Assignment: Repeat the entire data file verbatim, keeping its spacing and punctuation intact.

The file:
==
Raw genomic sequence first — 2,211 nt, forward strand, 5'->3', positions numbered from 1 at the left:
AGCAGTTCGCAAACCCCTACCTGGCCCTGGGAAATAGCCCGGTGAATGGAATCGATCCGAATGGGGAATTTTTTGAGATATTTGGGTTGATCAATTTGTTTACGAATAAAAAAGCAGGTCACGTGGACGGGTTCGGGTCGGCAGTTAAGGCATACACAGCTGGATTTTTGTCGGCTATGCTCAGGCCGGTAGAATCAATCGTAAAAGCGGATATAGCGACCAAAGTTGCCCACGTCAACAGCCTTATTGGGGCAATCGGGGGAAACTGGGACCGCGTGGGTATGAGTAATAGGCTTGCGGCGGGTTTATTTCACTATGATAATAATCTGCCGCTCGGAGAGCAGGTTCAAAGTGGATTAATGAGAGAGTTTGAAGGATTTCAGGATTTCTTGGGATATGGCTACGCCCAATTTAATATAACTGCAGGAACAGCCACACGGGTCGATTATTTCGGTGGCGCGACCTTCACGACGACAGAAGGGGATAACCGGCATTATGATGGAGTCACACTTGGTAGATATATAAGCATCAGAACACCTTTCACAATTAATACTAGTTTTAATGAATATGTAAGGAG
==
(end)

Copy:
Raw genomic sequence first — 2,211 nt, forward strand, 5'->3', positions numbered from 1 at the left:
AGCAGTTCGCAAACCCCTACCTGGCCCTGGGAAATAGCCCGGTGAATGGAATCGATCCGAATGGGGAATTTTTTGAGATATTTGGGTTGATCAATTTGTTTACGAATAAAAAAGCAGGTCACGTGGACGGGTTCGGGTCGGCAGTTAAGGCATACACAGCTGGATTTTTGTCGGCTATGCTCAGGCCGGTAGAATCAATCGTAAAAGCGGATATAGCGACCAAAGTTGCCCACGTCAACAGCCTTATTGGGGCAATCGGGGGAAACTGGGACCGCGTGGGTATGAGTAATAGGCTTGCGGCGGGTTTATTTCACTATGATAATAATCTGCCGCTCGGAGAGCAGGTTCAAAGTGGATTAATGAGAGAGTTTGAAGGATTTCAGGATTTCTTGGGATATGGCTACGCCCAATTTAATATAACTGCAGGAACAGCCACACGGGTCGATTATTTCGGTGGCGCGACCTTCACGACGACAGAAGGGGATAACCGGCATTATGATGGAGTCACACTTGGTAGATATATAAGCATCAGAACACCTTTCACAATTAATACTAGTTTTAATGAATATGTAAGGAG